Executives step up to help halt nuclear arms race
Alan Kay is a Weston, Mass., businessman who got rich by starting and later selling TRG Inc., a military research and development company. But for the past three years, ''my principal activity has been reducing the danger of nuclear war ,'' he says.
Mr. Kay is using some of the money he won selling TRG and another company to wage a battle against the nuclear arms race. Along the way he has funded antinuclear organizations and sponsored research into public opinion on nuclear war-related issues.
A growing number of business men and women are joining Mr. Kay and beginning to play an active role in the antinuclear movement, even though executives have traditionally shied away from antiwar activities. This business community ''freeze'' activity may provide a counterbalance to the well-oiled defense spending lobby.
''Business people are much more interested in the 'freeze' than they were in Vietnam,'' says Karin Fierke, co-director of the National Freeze Campaign Clearing House in St. Louis.
This interest is taking form in action around the United States. For example:
* A national antinuclear organization, Business Executives Move for National Security, is in the midst of a membership drive. The Washington, D.C.-based group is a successor to Business Executives Move for Vietnam Peace, which was active in the antiwar movement of the '60s.
* The Boston Globe and Business Alert to Nuclear War, a group headed by Alan Kay, will jointly sponsor a June 16 briefing for top Boston-area business executives on freeze-related issues.
* The California ballot referendum calling for a bilateral nuclear weapons freeze is being headed by Harold Willens, board chairman of Factory Equipment Corporation.
''There is tremendous frustration on the part of almost every business executive I talk to that there has been no (organized) business voice in the antinuclear discussion,'' says Stanley Weiss, who heads Business Executives Move. Mr. Weiss is president of American Minerals Inc., a mineral processing company based in Washington, D.C.
Mr. Weiss is trying to draw managers to his organization from a wide political spectrum. ''We are trying to get a group that is nonpartisan and will not be seen as being either left liberal or right radical.''
Managers who have already signed on for the freeze movement come from a wide variety of business backgrounds. The Boston-based Business Alert to Nuclear War has members who are consultants, accountants, retailers, and middle managers in large companies, Mr. Kay says. ''They are not chief executives for the most part, although we have several CEOs from small companies.''
But leaders of antinuclear organizations, tend to hold positions in which they ''don't have to worry about what a superior officer might say,'' Mr. Willens admits.
Executives seem to be more willing to fight the proliferation of nuclear weapons than they were to oppose the war in Vietnam. ''Business people are more receptive to the freeze,'' says Ms. Fierke, the Clearing House co-director. ''There is the matter of personal survival.'' Managers are not alone in their receptivity to controls on nuclear weapons. A New York Times/CBS News poll conducted May 19-23 found that 72 percent of those surveyed favored a nuclear freeze with the Soviet Union; some 21 percent of the 1,470 people questioned opposed the idea; and 7 percent had no opinion.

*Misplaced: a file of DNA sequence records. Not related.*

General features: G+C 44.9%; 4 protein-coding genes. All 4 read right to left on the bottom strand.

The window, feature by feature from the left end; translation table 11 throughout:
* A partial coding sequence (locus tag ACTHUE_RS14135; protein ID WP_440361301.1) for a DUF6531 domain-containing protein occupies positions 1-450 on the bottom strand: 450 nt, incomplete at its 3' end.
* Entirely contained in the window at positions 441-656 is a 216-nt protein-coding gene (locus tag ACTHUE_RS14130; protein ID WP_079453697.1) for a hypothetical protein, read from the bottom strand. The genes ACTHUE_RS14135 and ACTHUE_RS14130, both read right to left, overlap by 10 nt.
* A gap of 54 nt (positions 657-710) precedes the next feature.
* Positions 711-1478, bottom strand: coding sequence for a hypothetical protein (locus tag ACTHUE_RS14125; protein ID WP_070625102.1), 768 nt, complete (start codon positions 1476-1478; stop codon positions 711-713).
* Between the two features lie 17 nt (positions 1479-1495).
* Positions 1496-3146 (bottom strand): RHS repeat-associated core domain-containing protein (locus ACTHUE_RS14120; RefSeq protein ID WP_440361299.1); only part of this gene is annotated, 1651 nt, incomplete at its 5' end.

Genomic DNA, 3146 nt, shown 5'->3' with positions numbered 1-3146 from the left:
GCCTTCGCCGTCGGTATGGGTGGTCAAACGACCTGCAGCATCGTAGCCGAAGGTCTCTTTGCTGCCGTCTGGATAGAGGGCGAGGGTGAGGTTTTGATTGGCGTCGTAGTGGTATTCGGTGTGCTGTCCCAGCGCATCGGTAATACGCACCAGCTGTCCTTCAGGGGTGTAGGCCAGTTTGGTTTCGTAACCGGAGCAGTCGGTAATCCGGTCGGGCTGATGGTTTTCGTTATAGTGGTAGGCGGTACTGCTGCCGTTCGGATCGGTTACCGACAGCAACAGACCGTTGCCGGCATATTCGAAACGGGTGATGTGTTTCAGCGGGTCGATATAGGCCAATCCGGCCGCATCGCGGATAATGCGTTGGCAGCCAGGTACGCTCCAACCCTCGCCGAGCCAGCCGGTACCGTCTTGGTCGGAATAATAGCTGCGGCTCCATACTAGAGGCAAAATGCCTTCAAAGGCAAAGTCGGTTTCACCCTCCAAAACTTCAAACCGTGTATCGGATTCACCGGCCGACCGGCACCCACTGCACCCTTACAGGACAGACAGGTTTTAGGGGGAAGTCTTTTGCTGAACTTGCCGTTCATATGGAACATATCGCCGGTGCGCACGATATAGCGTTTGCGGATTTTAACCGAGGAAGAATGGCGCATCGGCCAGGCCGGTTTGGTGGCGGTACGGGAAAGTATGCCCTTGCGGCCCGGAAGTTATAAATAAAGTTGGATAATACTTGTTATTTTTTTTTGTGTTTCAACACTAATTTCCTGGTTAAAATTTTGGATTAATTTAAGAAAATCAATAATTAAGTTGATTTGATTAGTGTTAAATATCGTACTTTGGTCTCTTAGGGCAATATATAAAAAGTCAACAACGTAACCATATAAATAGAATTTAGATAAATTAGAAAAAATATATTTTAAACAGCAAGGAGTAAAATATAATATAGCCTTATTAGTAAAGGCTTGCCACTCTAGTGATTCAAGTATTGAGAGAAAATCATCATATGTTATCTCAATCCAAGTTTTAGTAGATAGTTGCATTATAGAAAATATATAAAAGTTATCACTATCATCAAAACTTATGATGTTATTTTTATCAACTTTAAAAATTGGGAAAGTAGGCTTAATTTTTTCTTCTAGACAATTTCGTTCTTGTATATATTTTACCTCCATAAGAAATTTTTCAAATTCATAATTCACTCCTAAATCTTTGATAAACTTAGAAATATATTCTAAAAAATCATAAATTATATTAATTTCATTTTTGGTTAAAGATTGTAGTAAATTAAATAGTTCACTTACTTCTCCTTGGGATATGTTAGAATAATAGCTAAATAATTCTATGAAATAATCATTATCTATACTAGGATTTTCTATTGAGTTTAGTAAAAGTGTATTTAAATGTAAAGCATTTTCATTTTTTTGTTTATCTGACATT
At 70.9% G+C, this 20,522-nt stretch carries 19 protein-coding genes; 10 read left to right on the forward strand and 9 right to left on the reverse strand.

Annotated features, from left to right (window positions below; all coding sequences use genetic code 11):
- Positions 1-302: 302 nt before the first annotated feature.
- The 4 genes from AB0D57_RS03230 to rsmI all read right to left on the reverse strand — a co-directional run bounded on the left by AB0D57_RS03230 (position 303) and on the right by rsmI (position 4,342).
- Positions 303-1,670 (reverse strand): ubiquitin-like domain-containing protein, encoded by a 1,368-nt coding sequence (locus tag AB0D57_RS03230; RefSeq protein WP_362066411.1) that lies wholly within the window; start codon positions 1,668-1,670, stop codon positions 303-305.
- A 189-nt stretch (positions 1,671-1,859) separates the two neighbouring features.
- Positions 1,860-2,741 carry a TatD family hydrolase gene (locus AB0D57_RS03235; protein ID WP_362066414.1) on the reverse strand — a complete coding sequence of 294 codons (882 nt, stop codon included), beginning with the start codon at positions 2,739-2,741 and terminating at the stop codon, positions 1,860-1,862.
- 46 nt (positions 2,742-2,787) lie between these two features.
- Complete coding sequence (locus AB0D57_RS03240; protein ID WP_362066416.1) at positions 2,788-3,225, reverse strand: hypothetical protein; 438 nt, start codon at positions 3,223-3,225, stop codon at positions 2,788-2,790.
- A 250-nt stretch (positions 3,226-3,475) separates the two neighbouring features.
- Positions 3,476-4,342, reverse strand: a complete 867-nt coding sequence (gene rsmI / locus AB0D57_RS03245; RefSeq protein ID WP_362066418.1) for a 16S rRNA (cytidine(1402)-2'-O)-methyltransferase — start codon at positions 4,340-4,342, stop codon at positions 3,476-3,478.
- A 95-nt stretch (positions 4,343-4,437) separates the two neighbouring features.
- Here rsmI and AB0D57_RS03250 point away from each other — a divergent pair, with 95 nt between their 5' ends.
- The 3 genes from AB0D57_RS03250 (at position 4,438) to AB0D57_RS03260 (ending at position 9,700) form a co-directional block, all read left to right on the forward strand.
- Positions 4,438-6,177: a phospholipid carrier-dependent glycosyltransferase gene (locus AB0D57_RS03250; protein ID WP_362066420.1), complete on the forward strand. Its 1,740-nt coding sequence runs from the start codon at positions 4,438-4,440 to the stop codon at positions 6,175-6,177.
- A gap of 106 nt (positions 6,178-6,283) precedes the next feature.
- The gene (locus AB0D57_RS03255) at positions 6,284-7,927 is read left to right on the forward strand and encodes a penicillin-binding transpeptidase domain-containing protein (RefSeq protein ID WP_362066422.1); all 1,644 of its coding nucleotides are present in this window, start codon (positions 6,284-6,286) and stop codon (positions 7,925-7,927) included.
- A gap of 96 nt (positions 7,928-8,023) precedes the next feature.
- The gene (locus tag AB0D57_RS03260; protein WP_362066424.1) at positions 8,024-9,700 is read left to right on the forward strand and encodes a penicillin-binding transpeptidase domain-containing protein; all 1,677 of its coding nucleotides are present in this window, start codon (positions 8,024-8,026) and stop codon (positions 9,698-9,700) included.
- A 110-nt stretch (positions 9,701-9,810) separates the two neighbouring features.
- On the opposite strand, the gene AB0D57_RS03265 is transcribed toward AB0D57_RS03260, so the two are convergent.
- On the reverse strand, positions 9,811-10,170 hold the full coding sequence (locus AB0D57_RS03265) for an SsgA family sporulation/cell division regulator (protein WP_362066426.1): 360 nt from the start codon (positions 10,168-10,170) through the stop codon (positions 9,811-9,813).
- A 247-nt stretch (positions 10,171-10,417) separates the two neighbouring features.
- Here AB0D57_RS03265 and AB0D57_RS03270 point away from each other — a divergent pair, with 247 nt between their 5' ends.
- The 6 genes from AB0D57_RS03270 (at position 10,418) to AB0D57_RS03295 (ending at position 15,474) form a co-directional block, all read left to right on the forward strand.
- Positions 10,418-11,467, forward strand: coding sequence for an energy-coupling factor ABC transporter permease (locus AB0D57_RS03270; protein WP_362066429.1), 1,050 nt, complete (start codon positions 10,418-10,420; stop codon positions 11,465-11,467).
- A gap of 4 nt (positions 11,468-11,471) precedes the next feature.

In a separate survey mailed out March 12 by Becker Research Corporation for Mr. Kay, 72 percent of the 1,000 respondents looked with favor on a nuclear freeze. And 81.6 percent of the respondents thought at least 1 percent of the Pentagon's budget should be spent developing and carrying out programs to reduce dependence on nuclear weapons and enhance the opportunities for peace.
But public opinion on freeze-related issues is volatile. If a freeze were to result in equal strength for the US and the Soviet Union, 87 percent of the respondents in the Times/CBS poll would favor the idea, as against 9 percent who would still oppose it. But if a freeze favored the Soviet Union, the poll found only 30 percent supported the concept, while 60 percent were opposed.
The volatility of public opinion on the issue has played a role in keeping executives from Fortune 500 companies from taking prominent roles in the freeze movement, proponents argue. ''In the main they are still sheep dressed in human clothes,'' waiting for peers to move, Mr. Willens contends.
Organizations that speak for big business give other reasons for not being vocal supporters of the freeze movement. ''We do not get involved in international issues of that type,'' says Frank Benson, a press specialist with the US Chamber of Commerce. He added that there was no pressure from members ''that I am aware of'' to take a position on a nuclear weapons freeze.
''That's not in our ballpark. We stay with major domestic policy issues,'' adds William Bradt, executive assistant to the president of the Business Roundtable.
As a result, other professions have had a much higher profile in the freeze movement than business. For example, ''the Physicians for Social Responsibility has chapters all across the country,'' Ms. Fierke notes.
Business groups focusing on antinuclear issues typically spend much of their time educating members on nuclear issues and sponsoring talks to business people. ''Informing themselves and the whole business community is a major task, '' Mr. Kay contends. In addition, members of the groups seek to build support in Washington.
Proponents of a freeze say that self-interest should win over more managers. Business people ''are concerned about protecting our assets,'' Mr. Kay says. ''Nothing goes quicker in a nuclear war than assets.''
''I own buildings on Wilshire Boulevard (in Los Angeles),'' notes Mr. Willens. ''They will be vaporized with my children and grandchildren,'' if action is not taken.